Thursday, July 16, 2009

Facebooks! and Twitters! and Blogs! Oh my!

If you've been trying to start a business online (or offline), or you're just trying to market yourself, you've probably noticed that you're limited to only......... about 48392038 ways to do it.

Long, long ago (circa 1995) in the land of the World Wide Interwebs, there was simply having a website for yourself.
Remember that? And those silly basic HTML pages??

This is me.
These are my pets!!!
I like frogs!
I listen to the Beatles, and Tom Petty, and Steve Winwood, and Tom Cochrane.
I like Chinese Food and raisins and Indian food and sushi.

Look at all the cool colors and fonts I can do

(Are those old pages still somewhere out there?)

Photo-sharing became pretty popular, too, for obvious reasons.
And then there was Flickr, where you could share photos with friends AND with total strangers, post messages, join groups- it's almost limitless!

Then blogs were the next big thing, and everyone had to have one of those. (Makes sense, it's a great way to keep people updated on your latest news or anything else interesting.)
Then websites like blogger came along, to help those of us who didn't want to pay for web hosting, and/or didn't know enough HTML (or were just too lazy) to lay out and consistently update a blog of our own.

Facebook has been around for a while, and it seems like 99% of the people you talk to have one (or maybe two, one for themselves and one for their business). Facebook is kind of a hub- you can share photos, blog posts, long updates or short updates, and even interact with friends and fans.

And Twitter came along. Twitter was okay, too- quick mini-updates the length of a text message if you don't feel like doing a whole blog; plus, Twitter is more interactive.

However, the more involved you get with trying to promote yourself online (as I can tell, since I'm guilty of having all of the above), the more you find that there are OTHER sites you simply MUST join to get the most out of your promotional experience!

I don't even want to try and come up with a number for how many twitter applications there are...
"Get 1000 followers in a day!" (Noooo-ooo-oooo!)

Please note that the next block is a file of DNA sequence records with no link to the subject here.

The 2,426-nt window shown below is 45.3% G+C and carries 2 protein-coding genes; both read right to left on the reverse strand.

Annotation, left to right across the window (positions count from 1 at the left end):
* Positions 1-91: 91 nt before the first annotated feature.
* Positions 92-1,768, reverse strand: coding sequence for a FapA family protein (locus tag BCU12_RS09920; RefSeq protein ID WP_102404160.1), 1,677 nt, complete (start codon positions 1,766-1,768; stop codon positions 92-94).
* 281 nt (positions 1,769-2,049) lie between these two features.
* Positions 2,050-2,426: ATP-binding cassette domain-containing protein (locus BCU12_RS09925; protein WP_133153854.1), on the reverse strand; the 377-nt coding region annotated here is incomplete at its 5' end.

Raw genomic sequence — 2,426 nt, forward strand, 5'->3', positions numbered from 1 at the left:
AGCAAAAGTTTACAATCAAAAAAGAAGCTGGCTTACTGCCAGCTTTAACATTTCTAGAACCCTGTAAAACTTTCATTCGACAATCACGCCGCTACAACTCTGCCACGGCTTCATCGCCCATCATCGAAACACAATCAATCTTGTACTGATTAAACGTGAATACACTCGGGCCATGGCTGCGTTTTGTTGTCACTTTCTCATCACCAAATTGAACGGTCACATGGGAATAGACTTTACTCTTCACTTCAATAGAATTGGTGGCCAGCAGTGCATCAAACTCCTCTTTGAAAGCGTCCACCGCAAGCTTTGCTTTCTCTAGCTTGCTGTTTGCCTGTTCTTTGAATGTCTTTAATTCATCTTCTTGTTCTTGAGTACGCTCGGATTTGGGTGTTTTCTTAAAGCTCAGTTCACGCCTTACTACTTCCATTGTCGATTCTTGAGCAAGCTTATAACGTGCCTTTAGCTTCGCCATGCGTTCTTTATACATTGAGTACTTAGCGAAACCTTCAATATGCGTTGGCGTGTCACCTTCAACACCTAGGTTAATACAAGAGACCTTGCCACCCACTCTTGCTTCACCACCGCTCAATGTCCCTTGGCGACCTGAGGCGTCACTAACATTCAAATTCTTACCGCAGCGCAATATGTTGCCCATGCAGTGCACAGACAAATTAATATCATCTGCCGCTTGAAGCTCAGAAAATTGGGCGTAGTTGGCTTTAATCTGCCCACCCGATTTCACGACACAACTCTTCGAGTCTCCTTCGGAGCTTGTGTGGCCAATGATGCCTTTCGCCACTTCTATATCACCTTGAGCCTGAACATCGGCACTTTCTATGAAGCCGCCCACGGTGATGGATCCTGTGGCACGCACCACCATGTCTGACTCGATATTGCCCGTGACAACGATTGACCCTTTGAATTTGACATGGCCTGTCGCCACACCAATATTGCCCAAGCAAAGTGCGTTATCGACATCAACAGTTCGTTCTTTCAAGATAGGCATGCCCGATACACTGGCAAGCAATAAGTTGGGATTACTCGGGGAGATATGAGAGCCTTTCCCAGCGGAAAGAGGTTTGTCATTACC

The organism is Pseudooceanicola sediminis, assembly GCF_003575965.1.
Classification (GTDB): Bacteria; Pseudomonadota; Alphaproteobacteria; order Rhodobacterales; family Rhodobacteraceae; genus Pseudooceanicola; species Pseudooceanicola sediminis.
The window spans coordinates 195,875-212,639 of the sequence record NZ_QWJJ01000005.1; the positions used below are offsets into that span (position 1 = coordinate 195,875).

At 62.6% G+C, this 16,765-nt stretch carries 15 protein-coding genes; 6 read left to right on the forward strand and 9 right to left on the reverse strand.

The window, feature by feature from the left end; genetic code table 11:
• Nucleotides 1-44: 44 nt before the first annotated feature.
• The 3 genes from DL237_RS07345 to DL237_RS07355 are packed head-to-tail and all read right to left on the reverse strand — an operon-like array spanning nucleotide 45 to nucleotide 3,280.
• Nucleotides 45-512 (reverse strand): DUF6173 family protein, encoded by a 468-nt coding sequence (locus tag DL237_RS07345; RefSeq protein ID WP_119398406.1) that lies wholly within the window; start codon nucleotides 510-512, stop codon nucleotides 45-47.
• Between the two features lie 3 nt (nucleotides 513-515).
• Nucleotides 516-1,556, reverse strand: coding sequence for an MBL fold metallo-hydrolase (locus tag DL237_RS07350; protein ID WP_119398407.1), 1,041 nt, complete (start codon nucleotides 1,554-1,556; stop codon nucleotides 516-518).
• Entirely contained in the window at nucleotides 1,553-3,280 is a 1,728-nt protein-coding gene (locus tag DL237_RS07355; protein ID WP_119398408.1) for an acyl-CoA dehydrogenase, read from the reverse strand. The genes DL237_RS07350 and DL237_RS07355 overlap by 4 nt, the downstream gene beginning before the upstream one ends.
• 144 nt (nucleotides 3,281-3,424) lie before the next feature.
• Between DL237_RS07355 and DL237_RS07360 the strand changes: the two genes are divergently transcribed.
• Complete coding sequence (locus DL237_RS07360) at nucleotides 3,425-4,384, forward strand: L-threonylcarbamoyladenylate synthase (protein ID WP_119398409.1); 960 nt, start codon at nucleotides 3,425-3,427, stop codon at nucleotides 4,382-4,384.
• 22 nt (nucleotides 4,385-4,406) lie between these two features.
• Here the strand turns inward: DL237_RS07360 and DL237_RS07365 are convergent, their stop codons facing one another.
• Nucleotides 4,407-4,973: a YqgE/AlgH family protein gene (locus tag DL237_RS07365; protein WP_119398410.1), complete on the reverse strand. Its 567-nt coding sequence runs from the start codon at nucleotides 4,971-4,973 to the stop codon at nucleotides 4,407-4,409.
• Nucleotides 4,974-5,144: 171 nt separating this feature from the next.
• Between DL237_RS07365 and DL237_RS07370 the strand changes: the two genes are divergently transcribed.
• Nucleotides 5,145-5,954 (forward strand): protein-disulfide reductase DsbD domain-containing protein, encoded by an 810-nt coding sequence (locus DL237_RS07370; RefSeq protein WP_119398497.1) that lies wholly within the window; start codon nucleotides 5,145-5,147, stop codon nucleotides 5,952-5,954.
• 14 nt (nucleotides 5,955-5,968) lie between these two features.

"Find your target market on Twitter NOW!"
"I have 43000 followers! Follow me and I'll show you how!"
Or the numerous tweets/various forum posts pleading, "Follow me and I'll follow you!"

And if you've got a blog, you start reading about how to find readers and get THE MOST AND BEST out of your blog. You simply MUST be a member of Digg, Technorati, Entrecard....... Hell, I've even got the "share" button on here and don't know what half of the websites do.

With Facebook, you can make yourself a business page, but then you've got to find some fans. You can share it with friends, but you don't want to annoy your friends with promotions or business related events. If you're lucky, some friends might become fans though. And if you're still lucky, some actual fans of your business (art, in my case) might even become fans. But it seems like it's becoming more like Twitter in the "Fan me and I'll fan you back!" mentality.

Is someone who became a fan of my Facebook page, just to get me to fan them back, really going to care at all if I've just started a new drawing or finished and framed a painting?

It seems impossible to keep track of it all, with needing usernames and passwords for each and every one of these (and of course, for security, a different unique password for every site). And how can anyone have time to actively participate in all of the recommended sites?

Are we spreading ourselves too thin?

If you've got an online shop (etsy, 1000 markets, ebay, other?), have any of these sites been useful to you? Or do you feel the same way?

1 comment:

Doris Sturm said...

I have spent way too much time on the computer trying to participate in too many networks in order to get "exposure" and all it's doing is eating my time and getting me frustrated.

I'm on a sabbatical from my online shop (and limit my computer time to checking e-mail and a few blogs) and I'm LOVING it.

Actually I sell more of my work through real people, such as neighbors and friends and locally by word of mouth than online...go figure!

I will definitely invest more time in real life person to person interatction instead of sitting in front of the computer getting a headache.